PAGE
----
Want to talk about how acupuncture and Chinese medicine can help you let go of what no longer serves you? I’d love to hear from you. Reach out and email me through our website or call or text 910-622-6960.

 

About the Author

Ericca Burke is the owner of HAVEN Acupuncture & Chinese Medicine where she provides acupuncture and Chinese medicine treatments in Wilmington, NC. Click this link to read more about Ericca. 

 

About HAVEN Acupuncture & Chinese Medicine in Wilmington, NC

HAVEN Acupuncture & Chinese Medicine is an acupuncture and Chinese medicine practice located in Wilmington, NC just minutes from beautiful Wrightsville Beach. Click this link for contact information and directionsClick this link for a listing and description of services offered.

How acupuncture and ear seeds can help IBS

What is IBS, and how can acupuncture help?

I often get calls from potential patients asking if acupuncture can help IBS. IBS, or irritable bowel syndrome, can significantly impact people’s lives. Many people struggle with IBS for years and find that Western medicine does not help them get the relief that they need. As a result, many manage IBS with diet, stress management, and making sure they are constantly near a bathroom.

 

IBS is a disorder that manifests in the Large Intestine. Generally, there are three main types:

  • IBS-D: IBS with diarrhea, and may include abdominal pain, gas, and frequent urges to have a bowel movement.
  • IBS-C: IBS with constipation, and may include bloating, abdominal pain, gas, fewer bowel movements, and straining with bowel movements.
  • IBS-A: IBS with alternating constipation and diarrhea. This is also called IBS-M where the “M” stands for mixed.

 

I have found that acupuncture can help the various types of IBS. For example, In my treatments for IBS, I typically use a combination of acupuncture needles, ear seeds, and a far-infrared TDP lamp. I find that patients love the gentle soothing heat on their abdomen.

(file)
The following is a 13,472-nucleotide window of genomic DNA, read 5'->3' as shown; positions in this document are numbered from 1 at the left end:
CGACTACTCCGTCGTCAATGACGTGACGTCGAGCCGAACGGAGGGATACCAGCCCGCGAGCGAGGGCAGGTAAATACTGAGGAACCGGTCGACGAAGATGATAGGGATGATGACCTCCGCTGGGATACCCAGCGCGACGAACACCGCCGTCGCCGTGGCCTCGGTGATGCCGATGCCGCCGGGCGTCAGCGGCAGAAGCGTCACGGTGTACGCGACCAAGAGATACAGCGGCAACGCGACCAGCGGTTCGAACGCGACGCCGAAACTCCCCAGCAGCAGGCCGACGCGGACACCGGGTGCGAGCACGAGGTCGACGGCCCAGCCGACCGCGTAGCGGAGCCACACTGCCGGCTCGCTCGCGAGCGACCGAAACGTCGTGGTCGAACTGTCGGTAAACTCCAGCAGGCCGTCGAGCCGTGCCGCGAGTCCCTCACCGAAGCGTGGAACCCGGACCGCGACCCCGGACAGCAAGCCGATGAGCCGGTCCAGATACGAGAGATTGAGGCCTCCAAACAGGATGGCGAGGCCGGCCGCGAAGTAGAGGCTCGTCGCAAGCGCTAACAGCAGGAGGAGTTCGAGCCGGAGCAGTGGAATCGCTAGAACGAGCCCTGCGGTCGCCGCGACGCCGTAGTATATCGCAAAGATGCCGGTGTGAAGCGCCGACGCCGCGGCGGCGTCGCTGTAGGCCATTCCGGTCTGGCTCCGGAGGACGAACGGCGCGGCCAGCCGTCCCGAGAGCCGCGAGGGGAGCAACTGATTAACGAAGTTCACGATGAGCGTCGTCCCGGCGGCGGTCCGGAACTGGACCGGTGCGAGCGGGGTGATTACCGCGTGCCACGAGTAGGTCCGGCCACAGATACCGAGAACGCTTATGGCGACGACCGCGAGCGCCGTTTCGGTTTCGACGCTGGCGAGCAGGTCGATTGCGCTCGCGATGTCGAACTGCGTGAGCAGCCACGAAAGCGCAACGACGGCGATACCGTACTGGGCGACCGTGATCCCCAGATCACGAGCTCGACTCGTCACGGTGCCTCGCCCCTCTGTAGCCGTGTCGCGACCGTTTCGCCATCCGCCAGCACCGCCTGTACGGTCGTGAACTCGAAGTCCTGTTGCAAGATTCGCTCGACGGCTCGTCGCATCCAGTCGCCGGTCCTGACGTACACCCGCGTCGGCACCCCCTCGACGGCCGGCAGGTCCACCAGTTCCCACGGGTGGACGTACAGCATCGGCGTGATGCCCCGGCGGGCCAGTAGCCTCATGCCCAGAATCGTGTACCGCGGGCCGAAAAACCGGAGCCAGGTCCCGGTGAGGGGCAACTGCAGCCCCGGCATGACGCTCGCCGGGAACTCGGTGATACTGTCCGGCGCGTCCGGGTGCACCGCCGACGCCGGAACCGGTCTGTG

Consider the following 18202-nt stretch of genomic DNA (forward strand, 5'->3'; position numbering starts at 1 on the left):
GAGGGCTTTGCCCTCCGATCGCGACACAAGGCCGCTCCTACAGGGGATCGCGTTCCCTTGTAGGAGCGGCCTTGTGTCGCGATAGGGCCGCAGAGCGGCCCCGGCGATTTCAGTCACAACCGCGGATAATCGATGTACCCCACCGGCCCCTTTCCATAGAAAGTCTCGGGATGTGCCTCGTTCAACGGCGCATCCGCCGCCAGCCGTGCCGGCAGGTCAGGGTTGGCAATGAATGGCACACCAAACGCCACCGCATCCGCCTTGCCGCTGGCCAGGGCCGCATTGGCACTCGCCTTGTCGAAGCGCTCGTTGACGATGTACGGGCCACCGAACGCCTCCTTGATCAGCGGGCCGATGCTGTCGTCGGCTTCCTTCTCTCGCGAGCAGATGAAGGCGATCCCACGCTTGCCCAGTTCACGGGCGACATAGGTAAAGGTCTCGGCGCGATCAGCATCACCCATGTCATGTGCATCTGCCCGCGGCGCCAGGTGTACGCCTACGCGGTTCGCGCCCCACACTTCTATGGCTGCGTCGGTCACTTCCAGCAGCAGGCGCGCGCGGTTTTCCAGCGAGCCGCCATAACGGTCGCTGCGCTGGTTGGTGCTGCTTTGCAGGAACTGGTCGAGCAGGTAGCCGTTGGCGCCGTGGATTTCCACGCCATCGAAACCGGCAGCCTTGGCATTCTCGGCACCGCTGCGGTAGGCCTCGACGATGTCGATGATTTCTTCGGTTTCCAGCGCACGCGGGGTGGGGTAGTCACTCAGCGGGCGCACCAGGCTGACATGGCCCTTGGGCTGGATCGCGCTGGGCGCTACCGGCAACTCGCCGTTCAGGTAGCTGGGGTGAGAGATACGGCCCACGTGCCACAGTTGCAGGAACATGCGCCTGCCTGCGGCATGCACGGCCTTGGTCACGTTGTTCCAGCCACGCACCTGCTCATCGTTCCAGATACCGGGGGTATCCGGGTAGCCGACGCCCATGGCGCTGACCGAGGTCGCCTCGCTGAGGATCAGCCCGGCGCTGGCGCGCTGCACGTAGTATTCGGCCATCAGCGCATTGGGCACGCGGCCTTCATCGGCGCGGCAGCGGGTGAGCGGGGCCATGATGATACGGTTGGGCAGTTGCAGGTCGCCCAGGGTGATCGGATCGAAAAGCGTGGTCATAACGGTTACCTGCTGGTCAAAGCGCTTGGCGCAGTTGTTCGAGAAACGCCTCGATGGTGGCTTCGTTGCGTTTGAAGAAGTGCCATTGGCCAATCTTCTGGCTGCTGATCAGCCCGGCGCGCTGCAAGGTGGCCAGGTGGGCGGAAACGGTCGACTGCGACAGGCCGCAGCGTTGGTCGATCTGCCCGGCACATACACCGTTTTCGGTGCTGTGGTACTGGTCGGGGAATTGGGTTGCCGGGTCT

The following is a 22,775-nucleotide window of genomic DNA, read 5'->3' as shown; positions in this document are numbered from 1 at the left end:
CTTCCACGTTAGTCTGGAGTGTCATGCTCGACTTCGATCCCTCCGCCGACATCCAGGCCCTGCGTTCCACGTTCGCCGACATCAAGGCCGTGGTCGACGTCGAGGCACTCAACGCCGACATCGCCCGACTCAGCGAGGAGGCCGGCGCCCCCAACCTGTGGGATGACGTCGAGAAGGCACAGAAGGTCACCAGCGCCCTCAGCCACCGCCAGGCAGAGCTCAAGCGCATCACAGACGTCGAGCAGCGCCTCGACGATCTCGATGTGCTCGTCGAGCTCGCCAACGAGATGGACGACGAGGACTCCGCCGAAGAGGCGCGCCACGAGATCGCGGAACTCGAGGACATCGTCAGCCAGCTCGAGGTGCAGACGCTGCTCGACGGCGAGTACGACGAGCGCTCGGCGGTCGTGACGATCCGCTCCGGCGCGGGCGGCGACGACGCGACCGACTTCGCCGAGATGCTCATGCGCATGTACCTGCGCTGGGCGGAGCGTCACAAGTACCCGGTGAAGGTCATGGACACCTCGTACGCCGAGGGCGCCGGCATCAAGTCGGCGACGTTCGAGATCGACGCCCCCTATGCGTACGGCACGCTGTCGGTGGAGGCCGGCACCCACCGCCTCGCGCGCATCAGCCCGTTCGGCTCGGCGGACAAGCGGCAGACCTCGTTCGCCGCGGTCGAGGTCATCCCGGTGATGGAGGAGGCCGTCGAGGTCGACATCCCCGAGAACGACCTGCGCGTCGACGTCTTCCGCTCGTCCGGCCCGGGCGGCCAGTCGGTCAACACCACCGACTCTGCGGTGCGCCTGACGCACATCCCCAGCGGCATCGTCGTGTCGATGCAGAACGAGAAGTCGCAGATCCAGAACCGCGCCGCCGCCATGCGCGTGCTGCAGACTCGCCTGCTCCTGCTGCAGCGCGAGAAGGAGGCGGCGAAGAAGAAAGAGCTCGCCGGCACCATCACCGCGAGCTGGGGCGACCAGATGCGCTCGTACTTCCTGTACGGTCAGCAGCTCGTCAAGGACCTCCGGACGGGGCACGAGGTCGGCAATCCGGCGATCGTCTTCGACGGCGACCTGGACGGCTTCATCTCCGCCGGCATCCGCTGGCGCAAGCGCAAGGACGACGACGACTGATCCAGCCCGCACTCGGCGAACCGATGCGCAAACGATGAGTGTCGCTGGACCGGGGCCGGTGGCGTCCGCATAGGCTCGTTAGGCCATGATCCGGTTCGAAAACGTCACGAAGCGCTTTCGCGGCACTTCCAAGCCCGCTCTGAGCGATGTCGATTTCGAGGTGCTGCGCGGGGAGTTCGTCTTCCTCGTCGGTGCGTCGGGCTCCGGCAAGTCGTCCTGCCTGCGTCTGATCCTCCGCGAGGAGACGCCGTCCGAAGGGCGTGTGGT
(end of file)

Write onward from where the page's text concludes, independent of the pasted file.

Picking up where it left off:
Research studies on acupuncture and IBS

There have been a number of research studies showing that acupuncture can help IBS. Here are a few examples from the past few years:

 

How ear seeds can support acupuncture to help IBS

Ear seeds are a great addition to an acupuncture treatment. An ear seed is a small sphere. It stimulates an acupuncture point on the surface of the ear. Ear seeds attach to the ear with adhesive tape that looks like a band aid or clear surgical tape. They work by exerting a gentle pressure on the acupuncture point. Patients can wear ear seeds for up to five days. I love to use ear seeds because they are a great way to continue the treatment at home.

Ear seeds have even gotten attention in the Western medical world. An article was published in the Gastroenterology Nursing Journal titled “Effects of Auricular Acupressure on Women With Irritable Bowel Syndrome”. The study found that ear seeds were effective in decreasing loose stools, abdominal pain and discomfort, stress and heart rate variability.

In addition, ear seeds are great as a standalone treatment for people who are afraid of needles or who are not able to see an acupuncturist.  You can read more about ear seeds in the All about ear seeds and auriculotherapy blog.

Want to talk about how acupuncture and ear seeds can help your IBS? I’d love to hear from you. Reach out and email me through our website or call or text 910-622-6960.

 

About the Author

Ericca Burke is the owner of HAVEN Acupuncture & Chinese Medicine where she provides acupuncture and Chinese medicine treatments in Wilmington, NC. Click this link to read more about Ericca. 

 

About HAVEN Acupuncture & Chinese Medicine in Wilmington, NC

HAVEN Acupuncture & Chinese Medicine is an acupuncture and Chinese medicine practice located in Wilmington, NC just minutes from beautiful Wrightsville Beach. Click this link for contact information and directions. Click this link for a listing and description of services offered.